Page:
Some of the only outside praise has come from the chief executive of Anthem, the country’s second largest insurer.
.. one of the bill’s few high-profile fans may not even support it on the merits. Instead, Anthem appears to be providing political cover to the administration at the same time that company officials are lobbying the administration for a favorable decision on another matter.
.. Anthem’s best remaining hope for the deal is probably to persuade the Trump administration to take a different view of the merger and unblock it.
.. Rather, Swedish lauded a few provisions (which would clearly help Anthem’s bottom line) and offered enough kind words that the White House could claim Anthem supported the bill.
.. More significantly, President Trump and Tom Price, the Health and Human Services secretary, granted Swedish a private meeting this week. At it, Swedish lobbied for changes to the bill that would benefit Anthem
.. Aetna responded with a bold attempt at quid pro quo. It threatened administration officials that it would withdraw from Obamacare insurance markets unless the merger was approved
.. Aetna executives tried to keep their conversations about the threats to phone calls rather than email “to avoid leaving a paper trail,” as a federal judge later found.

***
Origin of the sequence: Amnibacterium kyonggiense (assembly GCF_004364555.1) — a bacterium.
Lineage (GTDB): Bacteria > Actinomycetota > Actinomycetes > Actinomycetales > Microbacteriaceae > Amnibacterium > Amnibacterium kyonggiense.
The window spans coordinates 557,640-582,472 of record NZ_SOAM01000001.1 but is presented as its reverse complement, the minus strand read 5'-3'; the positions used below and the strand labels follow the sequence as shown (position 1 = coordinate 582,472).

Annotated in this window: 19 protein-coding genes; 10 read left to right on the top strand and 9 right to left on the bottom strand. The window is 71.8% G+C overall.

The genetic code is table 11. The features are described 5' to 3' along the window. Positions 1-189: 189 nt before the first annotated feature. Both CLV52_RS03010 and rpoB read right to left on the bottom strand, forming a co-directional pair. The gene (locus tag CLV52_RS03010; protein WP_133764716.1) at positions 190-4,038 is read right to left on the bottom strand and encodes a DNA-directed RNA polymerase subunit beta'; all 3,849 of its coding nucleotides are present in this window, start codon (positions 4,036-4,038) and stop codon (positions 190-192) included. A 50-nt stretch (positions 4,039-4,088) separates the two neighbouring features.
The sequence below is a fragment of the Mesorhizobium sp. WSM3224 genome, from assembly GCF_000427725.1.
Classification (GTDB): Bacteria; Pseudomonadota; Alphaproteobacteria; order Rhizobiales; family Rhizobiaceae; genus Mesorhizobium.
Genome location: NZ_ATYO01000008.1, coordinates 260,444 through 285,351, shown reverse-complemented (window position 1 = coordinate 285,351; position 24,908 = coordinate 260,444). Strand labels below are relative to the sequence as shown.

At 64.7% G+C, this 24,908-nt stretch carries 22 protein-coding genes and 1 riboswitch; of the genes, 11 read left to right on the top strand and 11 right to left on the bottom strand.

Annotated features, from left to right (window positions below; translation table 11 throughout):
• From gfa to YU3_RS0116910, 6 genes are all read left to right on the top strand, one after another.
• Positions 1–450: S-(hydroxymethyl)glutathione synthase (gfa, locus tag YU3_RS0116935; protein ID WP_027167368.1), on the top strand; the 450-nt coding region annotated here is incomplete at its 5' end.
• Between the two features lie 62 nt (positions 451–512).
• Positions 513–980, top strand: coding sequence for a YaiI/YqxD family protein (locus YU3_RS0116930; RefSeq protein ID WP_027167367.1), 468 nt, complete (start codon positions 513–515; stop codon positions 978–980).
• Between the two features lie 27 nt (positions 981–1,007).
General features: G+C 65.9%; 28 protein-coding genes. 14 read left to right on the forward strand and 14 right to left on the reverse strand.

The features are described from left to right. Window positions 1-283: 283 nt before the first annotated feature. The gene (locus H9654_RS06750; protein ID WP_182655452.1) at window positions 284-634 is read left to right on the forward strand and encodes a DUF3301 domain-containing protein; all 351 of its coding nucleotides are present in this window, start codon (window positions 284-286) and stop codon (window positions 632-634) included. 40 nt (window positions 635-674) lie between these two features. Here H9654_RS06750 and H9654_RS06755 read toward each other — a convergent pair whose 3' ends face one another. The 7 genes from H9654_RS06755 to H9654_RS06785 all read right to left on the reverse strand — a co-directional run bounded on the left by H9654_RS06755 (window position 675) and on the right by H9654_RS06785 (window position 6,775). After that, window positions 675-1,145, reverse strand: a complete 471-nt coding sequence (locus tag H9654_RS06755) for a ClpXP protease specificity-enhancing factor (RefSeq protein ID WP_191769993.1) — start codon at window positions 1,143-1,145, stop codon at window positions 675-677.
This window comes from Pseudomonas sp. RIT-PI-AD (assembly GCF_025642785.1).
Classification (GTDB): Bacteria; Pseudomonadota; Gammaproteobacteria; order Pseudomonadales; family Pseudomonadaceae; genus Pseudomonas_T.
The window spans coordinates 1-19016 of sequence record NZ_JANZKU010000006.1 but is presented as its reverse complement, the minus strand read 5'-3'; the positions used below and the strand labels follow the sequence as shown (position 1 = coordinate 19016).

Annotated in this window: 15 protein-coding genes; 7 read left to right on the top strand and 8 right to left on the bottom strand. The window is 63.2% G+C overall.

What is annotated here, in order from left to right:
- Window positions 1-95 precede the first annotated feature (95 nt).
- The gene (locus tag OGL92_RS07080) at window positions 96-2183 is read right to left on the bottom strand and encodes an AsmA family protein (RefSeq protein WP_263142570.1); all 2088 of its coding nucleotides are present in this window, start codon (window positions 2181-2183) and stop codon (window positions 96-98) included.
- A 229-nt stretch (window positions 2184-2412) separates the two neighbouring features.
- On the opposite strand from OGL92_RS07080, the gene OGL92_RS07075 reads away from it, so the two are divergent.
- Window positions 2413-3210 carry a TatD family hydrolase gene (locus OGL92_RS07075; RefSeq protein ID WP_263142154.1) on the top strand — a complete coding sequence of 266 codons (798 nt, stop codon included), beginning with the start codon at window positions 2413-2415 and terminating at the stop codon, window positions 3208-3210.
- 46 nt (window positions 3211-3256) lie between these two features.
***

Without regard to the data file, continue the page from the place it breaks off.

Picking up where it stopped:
Mr. Price’s trading is likely to be a significant issue during his Senate confirmation hearings. Allegations of abusive trading by members of Congress in recent years led to a 2012 law—the Stop Trading on Congressional Knowledge (STOCK) Act—that bars members and employees of Congress from using “any nonpublic information derived from the individual’s position…or gained from performance of the individual’s duties, for personal benefit.” The law also requires members to report their trades within 45 days... The health-care industry is Mr. Price’s biggest patron. In 2015 and 2016, he received about $730,000 in campaign donations from health professionals, insurers and drug companies, more than from any other industry.. Aetna and others are set to benefit from certain provisions of the 2010 health law that Mr. Price’s bill would replace... The largest shareholder of Mr. Price’s biggest stock buy, Australia’s Innate Immuno, is Rep. Chris Collins (R., N.Y.), with a 17% stake, according to the company’s website. Mr. Collins, a member of the Trump transition team, also sits on the company’s board... Mr. Collins said in his hometown newspaper, the Buffalo News, that his authorship of legislation wasn’t a conflict of interest, but rather an instance of bringing his business knowledge to the Congress... The closing price on the Australian Exchange on the day Mr. Price made his purchase was A$0.41, and it closed on Thursday at A$0.85. That means that Mr. Price’s holdings have paper gains of between $50,000 and $100,000.